Discussion in 'DIY' started by CJ, Jun 17, 2018.
OK so this is “Do It With Contractors” but oh well. Before photos now. Work starts in 2 weeks.
I did my deck with contractors too. That would have hurt me bad if I did it.
Is it a tear down or use the structure and add new decking and railings?
Think composit for where you step.
Teardown, they don't want to put a 30 year product on 13 year old substructure. Plus the footing will be in the wrong spot as we're going from 9x12 to 12.5x18.
We're doing Timbertech composite, aluminum railing with a "drink rail".
That't too much deck for me to DIY too. That seems like a high sun area. Are the composites better with UV stuff now? They used to have a real problem with fading.
I was talking to a guy a few weeks ago that flew in for my son's girlfriends graduation. He's a professional deck builder and he does them for a lot of TV shows and some of the big "renovate your house" reveal shows. He says they only use IPE wood. It's a hardwood from Brazil. I'd never even heard of it prior to that conversation.
Are you going to sell your deck? I tore down my pool finally and sold my deck. I little surprised someone wanted it, but when you flipped it over the boards looked pretty good.
Anyhow, good luck with the project.
30 year warranty includes fading. I think its a far cry from what it was 5-10 years ago when it looked like plastic boards.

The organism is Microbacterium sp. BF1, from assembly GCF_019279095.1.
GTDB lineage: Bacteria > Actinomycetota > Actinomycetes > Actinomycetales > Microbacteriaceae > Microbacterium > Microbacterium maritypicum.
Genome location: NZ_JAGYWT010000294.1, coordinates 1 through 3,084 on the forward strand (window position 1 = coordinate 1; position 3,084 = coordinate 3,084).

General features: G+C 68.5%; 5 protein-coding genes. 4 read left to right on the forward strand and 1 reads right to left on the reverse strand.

Ipe is very hard and durable but it will turn grey/ashen with time. I think the cost is equivalent to high end composites. Composites IMO has one problem it becomes extremely hot under foot in full sun hot enough to blister children's soles must wear sandals. I found an alternative not as expensive but better than standard kiln dried pine.
MasterDeck Pressure Treated Decking
I was going to use it to replace the decking but my contractor strongly suggested that I simply replace the badly checked planks with kiln dried decking and repaint it. He just finished the job came out looking nice.
We were given the option of pressure treated lumber, cedar or composite. We knew that we're not good on maintenance so we went composite. We're picking a light color due to the heat factor but yes, it can get hot. We have a retractable awning over the seating side of the deck and the deck is on the east side of the house.
For me this would be DIY. Currently I have a 9x5 deck down torn down and re framed on the front of my house, working on stair stringers now. 9' wide steps, 9 steps down. It is a pain in the ass. This kind of stuff is DIY with a crew of capable friends only. I used a composite product called Zuri. It is what is called capped composite. IPE is for sure the wood to use if going with wood. It will turn gray or "silver" in a couple of years, and there is nothing a home owner can do about it. I also don't use wooden railing anymore. Composite and IPE are both expensive. For me a 12 foot Zuri deck board is $72 plus tax.
Looking forward to the after pictures.